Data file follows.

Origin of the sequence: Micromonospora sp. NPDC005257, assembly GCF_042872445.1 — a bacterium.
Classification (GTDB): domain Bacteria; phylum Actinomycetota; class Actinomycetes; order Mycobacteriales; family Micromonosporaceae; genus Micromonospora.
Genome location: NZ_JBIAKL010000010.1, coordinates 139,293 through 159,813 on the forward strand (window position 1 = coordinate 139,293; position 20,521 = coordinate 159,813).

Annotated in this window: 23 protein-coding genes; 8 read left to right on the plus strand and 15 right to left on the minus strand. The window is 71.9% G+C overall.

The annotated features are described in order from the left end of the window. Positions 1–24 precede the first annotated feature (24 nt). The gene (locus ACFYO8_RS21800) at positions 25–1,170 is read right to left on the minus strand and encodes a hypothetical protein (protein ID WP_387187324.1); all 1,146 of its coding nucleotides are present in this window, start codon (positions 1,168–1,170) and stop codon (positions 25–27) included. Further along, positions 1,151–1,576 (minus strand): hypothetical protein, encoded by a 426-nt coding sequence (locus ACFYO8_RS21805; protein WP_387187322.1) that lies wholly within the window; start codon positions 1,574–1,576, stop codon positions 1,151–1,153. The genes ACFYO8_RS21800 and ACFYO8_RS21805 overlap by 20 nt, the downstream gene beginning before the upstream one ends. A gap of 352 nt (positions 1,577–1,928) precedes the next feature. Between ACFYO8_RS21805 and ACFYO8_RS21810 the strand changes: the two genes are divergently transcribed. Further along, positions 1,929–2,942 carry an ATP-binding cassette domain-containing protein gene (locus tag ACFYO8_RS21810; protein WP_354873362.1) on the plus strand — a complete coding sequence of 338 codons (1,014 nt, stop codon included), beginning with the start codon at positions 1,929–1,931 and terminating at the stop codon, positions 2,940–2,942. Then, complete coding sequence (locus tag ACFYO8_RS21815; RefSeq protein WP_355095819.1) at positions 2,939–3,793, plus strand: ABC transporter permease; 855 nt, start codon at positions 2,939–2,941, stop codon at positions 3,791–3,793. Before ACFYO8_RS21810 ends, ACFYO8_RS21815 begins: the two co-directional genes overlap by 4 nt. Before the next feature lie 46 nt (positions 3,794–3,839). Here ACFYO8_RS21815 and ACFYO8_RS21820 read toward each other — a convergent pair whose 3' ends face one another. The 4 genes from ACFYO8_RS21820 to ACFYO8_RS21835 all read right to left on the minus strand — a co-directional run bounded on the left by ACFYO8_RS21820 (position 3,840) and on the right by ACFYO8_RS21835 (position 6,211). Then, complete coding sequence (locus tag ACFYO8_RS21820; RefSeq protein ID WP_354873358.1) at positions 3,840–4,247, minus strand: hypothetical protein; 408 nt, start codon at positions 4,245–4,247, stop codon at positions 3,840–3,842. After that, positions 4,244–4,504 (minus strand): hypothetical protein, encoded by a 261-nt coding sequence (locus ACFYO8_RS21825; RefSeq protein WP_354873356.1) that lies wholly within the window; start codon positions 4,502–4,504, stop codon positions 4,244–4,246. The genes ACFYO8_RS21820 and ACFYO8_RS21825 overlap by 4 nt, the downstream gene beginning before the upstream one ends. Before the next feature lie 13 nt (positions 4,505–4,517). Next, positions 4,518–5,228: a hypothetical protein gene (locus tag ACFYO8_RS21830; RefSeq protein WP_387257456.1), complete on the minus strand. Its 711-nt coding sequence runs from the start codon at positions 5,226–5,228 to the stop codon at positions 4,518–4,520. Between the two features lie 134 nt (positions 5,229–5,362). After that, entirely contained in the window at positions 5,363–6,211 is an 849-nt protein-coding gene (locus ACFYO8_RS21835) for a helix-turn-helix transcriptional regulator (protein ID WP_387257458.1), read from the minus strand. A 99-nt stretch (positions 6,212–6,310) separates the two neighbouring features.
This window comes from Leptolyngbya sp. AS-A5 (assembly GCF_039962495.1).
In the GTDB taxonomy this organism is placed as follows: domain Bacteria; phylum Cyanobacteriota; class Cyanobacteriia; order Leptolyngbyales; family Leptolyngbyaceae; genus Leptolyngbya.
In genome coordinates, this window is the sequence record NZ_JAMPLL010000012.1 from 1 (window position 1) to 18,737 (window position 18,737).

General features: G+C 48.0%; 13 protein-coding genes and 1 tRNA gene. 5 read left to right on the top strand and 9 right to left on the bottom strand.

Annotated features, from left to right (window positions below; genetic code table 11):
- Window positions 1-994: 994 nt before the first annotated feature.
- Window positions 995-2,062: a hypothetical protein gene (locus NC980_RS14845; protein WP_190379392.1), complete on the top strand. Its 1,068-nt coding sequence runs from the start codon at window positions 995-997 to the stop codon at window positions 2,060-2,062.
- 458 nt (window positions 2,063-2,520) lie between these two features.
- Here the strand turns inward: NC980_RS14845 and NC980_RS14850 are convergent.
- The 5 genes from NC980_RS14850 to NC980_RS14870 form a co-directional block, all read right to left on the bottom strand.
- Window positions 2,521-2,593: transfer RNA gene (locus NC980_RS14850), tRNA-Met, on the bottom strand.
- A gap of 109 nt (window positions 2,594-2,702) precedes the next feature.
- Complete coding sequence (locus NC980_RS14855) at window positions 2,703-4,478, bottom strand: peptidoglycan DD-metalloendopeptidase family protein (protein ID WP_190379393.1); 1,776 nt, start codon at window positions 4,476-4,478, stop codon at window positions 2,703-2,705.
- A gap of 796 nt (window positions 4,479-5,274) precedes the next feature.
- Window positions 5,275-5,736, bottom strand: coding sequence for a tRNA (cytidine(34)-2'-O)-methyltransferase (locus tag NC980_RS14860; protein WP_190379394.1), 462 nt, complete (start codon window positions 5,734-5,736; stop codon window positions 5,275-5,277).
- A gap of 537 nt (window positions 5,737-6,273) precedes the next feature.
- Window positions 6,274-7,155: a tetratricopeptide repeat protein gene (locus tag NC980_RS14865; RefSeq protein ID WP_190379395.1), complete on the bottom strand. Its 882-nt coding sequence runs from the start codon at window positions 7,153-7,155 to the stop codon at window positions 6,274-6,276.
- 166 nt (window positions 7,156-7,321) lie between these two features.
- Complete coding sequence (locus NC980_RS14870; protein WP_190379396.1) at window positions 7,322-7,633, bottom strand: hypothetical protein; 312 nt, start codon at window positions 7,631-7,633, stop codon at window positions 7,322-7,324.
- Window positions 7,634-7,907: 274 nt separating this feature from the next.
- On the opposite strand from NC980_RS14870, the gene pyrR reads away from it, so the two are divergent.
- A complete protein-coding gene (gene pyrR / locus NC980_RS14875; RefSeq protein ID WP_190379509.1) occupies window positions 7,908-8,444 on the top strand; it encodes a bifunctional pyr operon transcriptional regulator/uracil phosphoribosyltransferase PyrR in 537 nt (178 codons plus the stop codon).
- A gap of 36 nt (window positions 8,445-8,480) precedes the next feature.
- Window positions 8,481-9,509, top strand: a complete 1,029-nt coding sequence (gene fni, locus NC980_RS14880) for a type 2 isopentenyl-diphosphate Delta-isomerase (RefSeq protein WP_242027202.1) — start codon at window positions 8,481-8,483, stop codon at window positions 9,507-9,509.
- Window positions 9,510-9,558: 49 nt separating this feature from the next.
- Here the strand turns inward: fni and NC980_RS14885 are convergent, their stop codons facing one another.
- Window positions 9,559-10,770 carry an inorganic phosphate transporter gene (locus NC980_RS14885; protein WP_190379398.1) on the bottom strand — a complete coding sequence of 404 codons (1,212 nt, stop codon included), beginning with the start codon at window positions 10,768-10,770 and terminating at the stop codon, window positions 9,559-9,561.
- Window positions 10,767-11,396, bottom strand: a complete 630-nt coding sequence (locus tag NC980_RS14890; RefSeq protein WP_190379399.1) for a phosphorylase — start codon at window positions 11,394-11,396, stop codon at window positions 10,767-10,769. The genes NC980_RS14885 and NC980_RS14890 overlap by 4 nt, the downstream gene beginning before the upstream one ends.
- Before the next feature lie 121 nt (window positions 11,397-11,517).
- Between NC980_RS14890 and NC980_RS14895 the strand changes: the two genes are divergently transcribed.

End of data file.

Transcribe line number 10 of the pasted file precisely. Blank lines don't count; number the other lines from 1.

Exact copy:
Annotated features, from left to right (window positions below; genetic code table 11):